(CNN) - Former President Bill Clinton believes the presidential election will end a "logjam" in Washington, and usher in years of productivity.
In an interview broadcast Sunday on CNN's "Fareed Zakaria GPS," Clinton said there's a need for "an action forcing event."
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During his presidency, it came in the form of government shutdowns, after which "we began to work together and we had five good years working together," he said.
"We really haven't had an action forcing event like that. I believe the election will be that event. I expect the president to win. And I think if he does, after this happens, then you will see the logjam begin to break."
"I think it will strengthen the hand of, for example, Speaker (John) Boehner, who would make an agreement if the most right-wing of his caucus would let him. I think they will have to think about the consequences of not doing that. I think the same thing will happen in the Senate. I think you will see the gravitational forces of American politics pushing us toward an agreement on the budget and a number of other things."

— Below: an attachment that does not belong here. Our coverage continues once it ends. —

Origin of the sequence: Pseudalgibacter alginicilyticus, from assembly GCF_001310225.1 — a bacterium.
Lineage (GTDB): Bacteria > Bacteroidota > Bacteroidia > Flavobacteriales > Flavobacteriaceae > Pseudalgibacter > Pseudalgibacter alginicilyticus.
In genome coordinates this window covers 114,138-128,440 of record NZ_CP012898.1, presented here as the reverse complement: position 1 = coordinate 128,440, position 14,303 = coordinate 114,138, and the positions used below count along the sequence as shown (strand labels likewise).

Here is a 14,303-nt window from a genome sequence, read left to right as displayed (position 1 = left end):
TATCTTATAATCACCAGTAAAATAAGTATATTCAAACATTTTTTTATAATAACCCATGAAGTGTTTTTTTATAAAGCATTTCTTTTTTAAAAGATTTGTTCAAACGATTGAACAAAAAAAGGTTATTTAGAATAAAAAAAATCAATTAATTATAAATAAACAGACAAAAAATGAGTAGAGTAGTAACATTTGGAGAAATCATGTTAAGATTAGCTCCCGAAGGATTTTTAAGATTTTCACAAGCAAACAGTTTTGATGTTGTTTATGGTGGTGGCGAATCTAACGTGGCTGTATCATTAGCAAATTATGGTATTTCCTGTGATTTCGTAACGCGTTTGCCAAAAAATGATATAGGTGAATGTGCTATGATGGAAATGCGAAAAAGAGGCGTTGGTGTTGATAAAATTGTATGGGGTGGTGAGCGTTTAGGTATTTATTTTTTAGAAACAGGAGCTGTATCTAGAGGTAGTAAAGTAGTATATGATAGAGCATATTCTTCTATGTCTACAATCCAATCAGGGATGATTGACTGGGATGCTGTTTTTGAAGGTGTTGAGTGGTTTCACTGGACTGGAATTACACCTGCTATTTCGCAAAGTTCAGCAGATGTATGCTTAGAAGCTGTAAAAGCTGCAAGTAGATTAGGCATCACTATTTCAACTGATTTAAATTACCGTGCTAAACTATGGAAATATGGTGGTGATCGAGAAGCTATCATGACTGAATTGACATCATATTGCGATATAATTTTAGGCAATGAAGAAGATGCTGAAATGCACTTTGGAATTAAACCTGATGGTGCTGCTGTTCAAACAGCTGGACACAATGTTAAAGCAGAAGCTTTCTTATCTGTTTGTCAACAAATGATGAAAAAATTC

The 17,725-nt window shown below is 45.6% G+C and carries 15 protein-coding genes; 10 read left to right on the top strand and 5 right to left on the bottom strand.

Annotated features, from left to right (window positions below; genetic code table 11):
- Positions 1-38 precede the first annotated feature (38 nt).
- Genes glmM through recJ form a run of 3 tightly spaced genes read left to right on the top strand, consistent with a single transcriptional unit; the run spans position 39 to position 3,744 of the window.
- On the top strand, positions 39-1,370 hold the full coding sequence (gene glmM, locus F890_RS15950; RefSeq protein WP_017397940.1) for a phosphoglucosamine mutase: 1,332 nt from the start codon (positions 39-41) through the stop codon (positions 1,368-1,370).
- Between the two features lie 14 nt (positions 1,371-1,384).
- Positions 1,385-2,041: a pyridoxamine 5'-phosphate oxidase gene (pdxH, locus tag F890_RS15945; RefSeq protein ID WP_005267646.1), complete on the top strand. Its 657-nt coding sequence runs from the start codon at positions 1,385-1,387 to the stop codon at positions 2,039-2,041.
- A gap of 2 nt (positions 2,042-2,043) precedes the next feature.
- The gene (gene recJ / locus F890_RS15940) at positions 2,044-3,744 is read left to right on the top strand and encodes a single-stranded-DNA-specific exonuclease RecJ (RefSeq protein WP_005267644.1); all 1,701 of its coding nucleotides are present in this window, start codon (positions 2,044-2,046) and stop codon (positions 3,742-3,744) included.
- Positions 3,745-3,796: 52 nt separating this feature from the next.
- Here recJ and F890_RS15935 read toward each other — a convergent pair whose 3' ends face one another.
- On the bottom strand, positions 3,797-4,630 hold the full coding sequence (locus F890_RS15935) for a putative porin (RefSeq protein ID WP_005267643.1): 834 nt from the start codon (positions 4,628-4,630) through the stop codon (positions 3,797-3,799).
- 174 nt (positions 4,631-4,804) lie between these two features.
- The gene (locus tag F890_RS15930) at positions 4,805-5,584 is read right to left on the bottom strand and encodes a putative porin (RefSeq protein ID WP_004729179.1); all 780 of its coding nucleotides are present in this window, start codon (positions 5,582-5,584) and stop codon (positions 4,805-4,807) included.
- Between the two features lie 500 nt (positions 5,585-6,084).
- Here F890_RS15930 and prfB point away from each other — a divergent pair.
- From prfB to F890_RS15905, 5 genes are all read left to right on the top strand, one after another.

While he expects Obama to win, Clinton cautioned that getting some of the president's key support constituencies to the polls could be a challenge.
In 2008, Obama "won an enormous victory among people under 30. But they are disproportionately likely now to be unemployed or stuck in part-time jobs, to be frustrated. I think for all kinds of reasons, they're unlikely to vote in large numbers for Governor Romney, but will they vote?"
The former president also took aim at controversial measures impacting advanced voting.
He called reduction of the advanced voting schedule in Florida "an arrow aimed straight at the heart of the African-American churches, who pull up the church buses on the Sunday before the election and take elderly people who have no cars or people who are disabled to the polls so they can vote." He also cited efforts to change early voting procedures in Ohio.
Officials in both states have denied partisan motives for the changes.
Clinton also weighed in on Obama's handling of Iran, amid call from Israeli Prime Minister Benjamin Netanyahu for the United States to draw a clear "red line" for Iran's nuclear program.
"I think the president's desire to keep his public options open is the correct course at this time. I think that when you say something in public, whatever it is, one of two things happens when the people call you on what you said. You've either got to do something about it and deal with, perhaps, unintended negative consequences, or you don't and people think you're weaker. Better to have them wonder what you're going to do and communicate privately in more explicit terms."
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